MM CaLL Partnership

MM CaLL Partnership


Energy


    Traffic & Pedestrian Control

     

    Color: Black & White, Orange & White

    These posts hold two types of circulation systems.  The “One Way” arrow which directs traffic flow, and the pedestrian traffic lights that direct pedestrians to cross the street with “Walk” and “Stop.”  They work simultaneously with surrounding traffic lights.  Some of these signs are also located with street signage to show the intersections of two streets and/or any other activity.

    • Type: Infrastructure
    • Hub: 168th St. Columbia Presbyterian
    • Content Type: Energy
    • Dimensions: 7'
    • Tags: , ,

    Underground Transformer

     

    Color: Grey/Steel

    • Type: Infrastructure
    • Hub: 168th St. Columbia Presbyterian
    • Content Type: Energy
    • Dimensions: 32" x 41"
    • Tags: ,

    Electrical Transformer

     

    Color: Grey

    • Type: Infrastructure
    • Hub: 168th St. Columbia Presbyterian
    • Content Type: Energy
    • Dimensions: 4' x 32" x 4'
    • Tags: ,

    Underground Transformer

    Color: Silver/Grey

    • Type: Infrastructure
    • Hub: 168th St. Columbia Presbyterian
    • Content Type: Energy
    • Dimensions: 146" x 118"
    • Tags: ,

    Traffic Light

    Color: grey

    LIGHTROUND

    site map

     

    • Type: Infrastructure
    • Hub: 168th St. Columbia Presbyterian
    • Content Type: Energy
    • Dimensions: 41" x 33" x 25'
    • Tags:

    The George Washington Bridge Bus Station – Mass Transit Gateway

    This bus station is an integral piece of the Port Authority of New York and New Jersey’s regional network for interstate buses. In 2010 more than 4 million passengers on 300,000 bus trips passed through this Northern Manhattan Bus Terminal!

    SOURCE: Port Authority of New York and New Jersey

    • Type: Infrastructure
    • Hub: 168th St. Columbia Presbyterian
    • Content Type: Energy
    • Tags: , ,

    Canal Utility Lamps


    Canal Flood Lights


    Canal Architectural Lighting


    Sustainable Skyscraper!

    The Bank of America Tower at One Bryant Park (42nd Street and 6th Avenue) represents the cutting edge in sustainable commercial construction. Completed in 2010, this LEED Platinum 2.1 million square-foot 51-story skyscraper utilized sustainable construction practices and the building’s design boasts a number of sustainable elements worth highlighting:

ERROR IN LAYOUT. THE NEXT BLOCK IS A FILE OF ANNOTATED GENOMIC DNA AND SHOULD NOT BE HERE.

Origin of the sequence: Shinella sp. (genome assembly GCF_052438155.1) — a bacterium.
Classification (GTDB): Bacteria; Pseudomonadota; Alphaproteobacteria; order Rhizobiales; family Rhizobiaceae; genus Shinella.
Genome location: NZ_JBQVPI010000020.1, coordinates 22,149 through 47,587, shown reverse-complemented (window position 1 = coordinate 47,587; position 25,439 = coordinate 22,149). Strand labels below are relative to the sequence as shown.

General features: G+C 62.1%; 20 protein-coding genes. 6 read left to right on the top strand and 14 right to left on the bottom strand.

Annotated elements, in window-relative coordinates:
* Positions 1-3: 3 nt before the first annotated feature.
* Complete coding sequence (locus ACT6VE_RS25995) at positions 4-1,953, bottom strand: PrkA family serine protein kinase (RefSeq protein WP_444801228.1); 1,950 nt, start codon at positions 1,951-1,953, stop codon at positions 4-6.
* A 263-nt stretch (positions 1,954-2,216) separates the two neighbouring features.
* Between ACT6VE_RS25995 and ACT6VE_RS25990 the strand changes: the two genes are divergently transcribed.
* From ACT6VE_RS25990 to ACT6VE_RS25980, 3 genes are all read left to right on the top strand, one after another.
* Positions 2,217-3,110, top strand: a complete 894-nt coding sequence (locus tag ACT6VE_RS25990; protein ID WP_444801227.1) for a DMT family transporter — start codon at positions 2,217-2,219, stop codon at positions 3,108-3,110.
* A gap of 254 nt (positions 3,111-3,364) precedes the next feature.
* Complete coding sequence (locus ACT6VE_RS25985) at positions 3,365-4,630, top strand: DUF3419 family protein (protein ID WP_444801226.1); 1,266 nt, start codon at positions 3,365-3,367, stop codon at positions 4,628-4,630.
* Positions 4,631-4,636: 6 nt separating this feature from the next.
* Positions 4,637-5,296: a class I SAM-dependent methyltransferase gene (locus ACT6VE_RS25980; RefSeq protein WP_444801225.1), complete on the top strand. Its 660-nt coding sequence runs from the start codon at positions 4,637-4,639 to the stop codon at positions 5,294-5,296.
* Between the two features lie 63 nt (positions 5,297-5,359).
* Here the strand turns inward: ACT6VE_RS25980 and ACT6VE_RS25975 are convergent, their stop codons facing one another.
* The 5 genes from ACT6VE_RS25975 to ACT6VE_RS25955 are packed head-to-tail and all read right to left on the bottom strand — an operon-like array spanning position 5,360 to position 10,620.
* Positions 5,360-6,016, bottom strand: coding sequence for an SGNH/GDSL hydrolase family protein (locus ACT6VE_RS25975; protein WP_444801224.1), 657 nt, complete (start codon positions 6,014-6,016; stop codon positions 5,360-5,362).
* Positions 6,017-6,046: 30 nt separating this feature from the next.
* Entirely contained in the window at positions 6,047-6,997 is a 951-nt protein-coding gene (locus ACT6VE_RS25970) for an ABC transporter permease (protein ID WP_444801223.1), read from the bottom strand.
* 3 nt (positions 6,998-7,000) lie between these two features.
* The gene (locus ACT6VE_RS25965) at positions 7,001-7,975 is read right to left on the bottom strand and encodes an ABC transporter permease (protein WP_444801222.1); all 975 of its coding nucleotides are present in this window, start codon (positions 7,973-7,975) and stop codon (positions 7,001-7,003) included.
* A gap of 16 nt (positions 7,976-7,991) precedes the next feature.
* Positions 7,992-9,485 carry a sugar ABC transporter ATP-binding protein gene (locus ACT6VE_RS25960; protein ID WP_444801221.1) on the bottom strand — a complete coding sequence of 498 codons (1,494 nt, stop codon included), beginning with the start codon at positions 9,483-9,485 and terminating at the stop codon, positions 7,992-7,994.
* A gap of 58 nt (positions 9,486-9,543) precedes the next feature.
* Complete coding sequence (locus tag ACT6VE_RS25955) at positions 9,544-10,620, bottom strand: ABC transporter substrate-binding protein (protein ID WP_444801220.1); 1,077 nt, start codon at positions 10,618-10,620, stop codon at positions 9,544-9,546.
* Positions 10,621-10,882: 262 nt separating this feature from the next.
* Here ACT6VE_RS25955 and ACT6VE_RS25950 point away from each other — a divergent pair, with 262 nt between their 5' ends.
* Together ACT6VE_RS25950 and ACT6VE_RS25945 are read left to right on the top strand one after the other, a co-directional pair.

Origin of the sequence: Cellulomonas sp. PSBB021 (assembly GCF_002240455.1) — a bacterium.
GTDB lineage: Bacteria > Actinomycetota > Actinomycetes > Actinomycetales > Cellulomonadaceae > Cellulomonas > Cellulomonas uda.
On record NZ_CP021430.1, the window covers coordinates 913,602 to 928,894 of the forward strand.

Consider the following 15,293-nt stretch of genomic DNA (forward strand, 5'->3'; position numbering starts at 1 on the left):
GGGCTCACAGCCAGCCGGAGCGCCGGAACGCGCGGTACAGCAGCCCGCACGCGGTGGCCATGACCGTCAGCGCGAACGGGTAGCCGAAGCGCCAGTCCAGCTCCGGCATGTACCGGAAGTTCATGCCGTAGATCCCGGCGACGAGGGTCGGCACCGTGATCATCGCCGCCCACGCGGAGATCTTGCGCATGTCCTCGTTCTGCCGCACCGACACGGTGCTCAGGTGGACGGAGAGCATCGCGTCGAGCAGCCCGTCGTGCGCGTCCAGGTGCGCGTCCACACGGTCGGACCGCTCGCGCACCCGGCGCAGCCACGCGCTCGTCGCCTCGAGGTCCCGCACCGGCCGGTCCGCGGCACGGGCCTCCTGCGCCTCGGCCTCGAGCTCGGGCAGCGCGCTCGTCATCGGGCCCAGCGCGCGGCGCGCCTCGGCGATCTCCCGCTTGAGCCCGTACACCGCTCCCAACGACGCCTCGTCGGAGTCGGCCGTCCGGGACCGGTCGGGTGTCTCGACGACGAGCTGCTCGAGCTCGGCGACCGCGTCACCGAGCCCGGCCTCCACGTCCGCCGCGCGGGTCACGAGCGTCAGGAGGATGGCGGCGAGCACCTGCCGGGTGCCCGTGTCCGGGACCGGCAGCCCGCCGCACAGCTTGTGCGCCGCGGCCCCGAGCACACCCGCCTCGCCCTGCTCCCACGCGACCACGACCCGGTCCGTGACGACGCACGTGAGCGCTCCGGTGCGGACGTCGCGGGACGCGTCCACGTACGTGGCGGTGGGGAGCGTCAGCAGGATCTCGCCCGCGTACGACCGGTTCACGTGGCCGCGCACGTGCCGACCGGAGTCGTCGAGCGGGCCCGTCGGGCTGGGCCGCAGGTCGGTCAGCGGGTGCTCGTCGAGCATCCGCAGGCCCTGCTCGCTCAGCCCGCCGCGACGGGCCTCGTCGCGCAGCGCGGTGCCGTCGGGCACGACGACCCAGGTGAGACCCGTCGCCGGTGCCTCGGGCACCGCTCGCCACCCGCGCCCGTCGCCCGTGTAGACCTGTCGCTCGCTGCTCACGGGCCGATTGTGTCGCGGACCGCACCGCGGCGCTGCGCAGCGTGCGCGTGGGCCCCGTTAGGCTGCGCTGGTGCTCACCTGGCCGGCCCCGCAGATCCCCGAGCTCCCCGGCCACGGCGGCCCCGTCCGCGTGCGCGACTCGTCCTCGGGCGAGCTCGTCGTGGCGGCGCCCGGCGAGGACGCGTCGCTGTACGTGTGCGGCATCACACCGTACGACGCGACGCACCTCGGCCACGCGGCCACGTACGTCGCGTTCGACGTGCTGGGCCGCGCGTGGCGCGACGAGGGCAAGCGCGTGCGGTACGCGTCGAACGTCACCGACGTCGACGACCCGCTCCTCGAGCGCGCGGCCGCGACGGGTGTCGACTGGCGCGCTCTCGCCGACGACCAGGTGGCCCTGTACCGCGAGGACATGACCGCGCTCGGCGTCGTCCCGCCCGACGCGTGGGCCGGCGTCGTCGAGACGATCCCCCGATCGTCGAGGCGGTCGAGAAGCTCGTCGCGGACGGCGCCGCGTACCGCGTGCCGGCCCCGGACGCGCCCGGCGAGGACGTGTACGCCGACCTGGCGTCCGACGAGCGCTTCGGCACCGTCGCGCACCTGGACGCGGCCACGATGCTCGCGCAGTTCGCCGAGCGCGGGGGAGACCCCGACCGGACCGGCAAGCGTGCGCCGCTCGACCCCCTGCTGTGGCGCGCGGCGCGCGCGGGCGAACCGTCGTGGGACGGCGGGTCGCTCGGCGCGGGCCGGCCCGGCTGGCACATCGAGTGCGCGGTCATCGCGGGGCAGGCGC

• State-of-the-art 4.6 Megawatt on-site co-generation power generation facility. By having the power-plant on site the building reduces efficiency losses that would occur over long-distance electricity transmission; in addition, it utilizes the waste heat from combustion of natural gas to generate electricity for heating and cooling! This facility is ~3x as efficient as a traditional coal plant!!
    • ~4,545 square foot green roof that helps mitigate storm-water run-off (i.e., on very rainy days excess rain water ends up in sewerage treatment plants and can cause a spill-over of untreated rain / sewerage into the rivers and the harbor. Green roofs and storage tanks help to mitigate this overflow effect by reducing the amount of water flowing through the system).
    • Four storage tanks collect 69,000 gallons of rain water which is filtered and used as “gray water” for cooling the building and flushing the toilets.
    • Recycling of all sink water from the building for use in the building’s toilets, reducing the building’s water demands.
    • Waterless urinals conserve 3.4 million gallons of water each year.
    • Ice storage to reduce peak demand energy! The building makes ice every night when electricity prices are low (i.e., because there is less competition for electricity during hours when not as many people are using it) and utilizes this ice to cool the building during the day, thereby reducing strain on the electric grid during peak demand hours.
    • 35% of the construction materials utilized were recycled materials.
    • 85% of construction debris was recycled.
    • 20% of construction materials were sourced from withing a 500-mile radius (i.e., reducing the transportation distance of the construction materials reduces their carbon footprint).

    SOURCE: The Durst Organization, GreenRoofs.Com

     



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